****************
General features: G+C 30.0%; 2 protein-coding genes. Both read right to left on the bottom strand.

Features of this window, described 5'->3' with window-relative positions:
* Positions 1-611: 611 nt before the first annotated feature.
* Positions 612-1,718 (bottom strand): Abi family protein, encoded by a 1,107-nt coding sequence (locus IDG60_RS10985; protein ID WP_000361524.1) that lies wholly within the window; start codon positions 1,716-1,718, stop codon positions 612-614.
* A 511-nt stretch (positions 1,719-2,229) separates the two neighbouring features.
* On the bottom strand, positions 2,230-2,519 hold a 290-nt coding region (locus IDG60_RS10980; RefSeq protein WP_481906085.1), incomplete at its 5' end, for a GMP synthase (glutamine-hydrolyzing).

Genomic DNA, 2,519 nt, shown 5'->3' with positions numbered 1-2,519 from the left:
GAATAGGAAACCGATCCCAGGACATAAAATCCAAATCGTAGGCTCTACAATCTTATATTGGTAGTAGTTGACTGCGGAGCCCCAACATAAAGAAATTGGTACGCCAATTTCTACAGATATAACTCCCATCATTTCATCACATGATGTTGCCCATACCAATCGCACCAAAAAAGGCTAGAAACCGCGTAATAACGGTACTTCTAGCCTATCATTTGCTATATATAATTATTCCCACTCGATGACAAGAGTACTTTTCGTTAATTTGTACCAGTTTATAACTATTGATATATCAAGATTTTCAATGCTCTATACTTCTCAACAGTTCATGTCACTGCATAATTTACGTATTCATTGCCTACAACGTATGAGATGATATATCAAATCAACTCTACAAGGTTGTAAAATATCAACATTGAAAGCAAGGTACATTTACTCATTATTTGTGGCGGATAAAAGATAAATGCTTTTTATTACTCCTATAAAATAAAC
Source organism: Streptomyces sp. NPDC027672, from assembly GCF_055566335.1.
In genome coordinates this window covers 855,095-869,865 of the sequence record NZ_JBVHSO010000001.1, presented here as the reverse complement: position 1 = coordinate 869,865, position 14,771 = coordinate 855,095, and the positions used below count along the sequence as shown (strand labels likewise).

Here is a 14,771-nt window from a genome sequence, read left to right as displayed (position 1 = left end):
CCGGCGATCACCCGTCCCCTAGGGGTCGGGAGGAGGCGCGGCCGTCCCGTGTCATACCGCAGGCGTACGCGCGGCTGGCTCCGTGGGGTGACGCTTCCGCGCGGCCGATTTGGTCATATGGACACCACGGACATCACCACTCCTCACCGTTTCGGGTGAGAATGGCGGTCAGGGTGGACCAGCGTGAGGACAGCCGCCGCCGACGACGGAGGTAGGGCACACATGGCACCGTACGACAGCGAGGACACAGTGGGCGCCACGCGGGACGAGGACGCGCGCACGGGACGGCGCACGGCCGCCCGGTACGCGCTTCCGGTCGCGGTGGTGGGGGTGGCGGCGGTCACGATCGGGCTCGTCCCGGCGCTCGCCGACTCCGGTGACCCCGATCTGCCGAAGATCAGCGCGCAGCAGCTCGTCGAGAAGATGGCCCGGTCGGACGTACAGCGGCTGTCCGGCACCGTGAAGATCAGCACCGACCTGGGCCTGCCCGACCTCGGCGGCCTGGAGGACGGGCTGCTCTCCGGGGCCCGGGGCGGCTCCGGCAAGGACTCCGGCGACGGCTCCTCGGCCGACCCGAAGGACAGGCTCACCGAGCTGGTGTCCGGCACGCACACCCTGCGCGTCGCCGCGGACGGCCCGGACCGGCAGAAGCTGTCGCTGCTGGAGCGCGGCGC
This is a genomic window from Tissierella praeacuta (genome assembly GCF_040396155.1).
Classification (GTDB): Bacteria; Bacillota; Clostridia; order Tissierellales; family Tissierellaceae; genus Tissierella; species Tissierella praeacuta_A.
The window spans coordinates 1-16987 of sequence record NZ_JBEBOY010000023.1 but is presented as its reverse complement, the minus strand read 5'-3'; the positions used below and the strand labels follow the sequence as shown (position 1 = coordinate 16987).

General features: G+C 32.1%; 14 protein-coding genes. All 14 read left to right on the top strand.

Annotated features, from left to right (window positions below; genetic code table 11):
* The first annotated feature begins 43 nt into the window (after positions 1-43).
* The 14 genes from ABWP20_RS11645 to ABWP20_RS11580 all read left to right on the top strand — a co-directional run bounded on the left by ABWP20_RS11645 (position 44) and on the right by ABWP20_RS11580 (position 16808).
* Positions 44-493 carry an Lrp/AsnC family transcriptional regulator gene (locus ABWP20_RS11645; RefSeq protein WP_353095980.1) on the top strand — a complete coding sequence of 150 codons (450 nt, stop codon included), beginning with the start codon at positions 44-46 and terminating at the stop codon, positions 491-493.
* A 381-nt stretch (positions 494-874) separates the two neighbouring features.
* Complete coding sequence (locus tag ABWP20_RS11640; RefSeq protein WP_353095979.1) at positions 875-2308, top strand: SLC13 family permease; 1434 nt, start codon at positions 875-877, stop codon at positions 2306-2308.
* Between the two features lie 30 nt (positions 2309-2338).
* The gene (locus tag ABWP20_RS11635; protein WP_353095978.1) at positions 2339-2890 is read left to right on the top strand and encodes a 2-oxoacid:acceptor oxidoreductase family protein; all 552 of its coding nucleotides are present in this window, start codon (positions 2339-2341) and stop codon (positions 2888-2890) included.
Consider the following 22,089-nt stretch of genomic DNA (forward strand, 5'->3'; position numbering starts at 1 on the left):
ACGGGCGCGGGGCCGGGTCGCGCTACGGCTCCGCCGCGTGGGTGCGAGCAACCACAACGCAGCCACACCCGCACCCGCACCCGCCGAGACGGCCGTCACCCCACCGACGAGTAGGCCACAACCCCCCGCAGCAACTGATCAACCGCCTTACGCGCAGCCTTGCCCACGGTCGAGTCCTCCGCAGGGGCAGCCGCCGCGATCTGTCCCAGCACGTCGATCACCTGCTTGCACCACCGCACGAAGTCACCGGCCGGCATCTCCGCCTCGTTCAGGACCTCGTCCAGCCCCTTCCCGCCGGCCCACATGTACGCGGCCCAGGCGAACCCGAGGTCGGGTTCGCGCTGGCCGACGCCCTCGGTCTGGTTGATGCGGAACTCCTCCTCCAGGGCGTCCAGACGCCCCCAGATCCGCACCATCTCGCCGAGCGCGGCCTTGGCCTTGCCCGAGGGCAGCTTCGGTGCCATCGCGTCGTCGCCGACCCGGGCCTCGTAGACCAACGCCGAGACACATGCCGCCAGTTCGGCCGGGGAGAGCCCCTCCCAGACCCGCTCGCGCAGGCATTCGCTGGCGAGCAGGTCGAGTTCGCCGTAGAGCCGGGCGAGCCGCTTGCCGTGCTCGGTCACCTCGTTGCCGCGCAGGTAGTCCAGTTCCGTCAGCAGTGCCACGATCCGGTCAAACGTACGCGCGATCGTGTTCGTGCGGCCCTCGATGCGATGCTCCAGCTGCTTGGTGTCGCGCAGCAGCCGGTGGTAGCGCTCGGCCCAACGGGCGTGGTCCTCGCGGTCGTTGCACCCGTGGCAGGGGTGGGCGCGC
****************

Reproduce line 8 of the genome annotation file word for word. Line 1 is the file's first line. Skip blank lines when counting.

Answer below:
GAATAGGAAACCGATCCCAGGACATAAAATCCAAATCGTAGGCTCTACAATCTTATATTGGTAGTAGTTGACTGCGGAGCCCCAACATAAAGAAATTGGTACGCCAATTTCTACAGATATAACTCCCATCATTTCATCACATGATGTTGCCCATACCAATCGCACCAAAAAAGGCTAGAAACCGCGTAATAACGGTACTTCTAGCCTATCATTTGCTATATATAATTATTCCCACTCGATGACAAGAGTACTTTTCGTTAATTTGTACCAGTTTATAACTATTGATATATCAAGATTTTCAATGCTCTATACTTCTCAACAGTTCATGTCACTGCATAATTTACGTATTCATTGCCTACAACGTATGAGATGATATATCAAATCAACTCTACAAGGTTGTAAAATATCAACATTGAAAGCAAGGTACATTTACTCATTATTTGTGGCGGATAAAAGATAAATGCTTTTTATTACTCCTATAAAATAAAC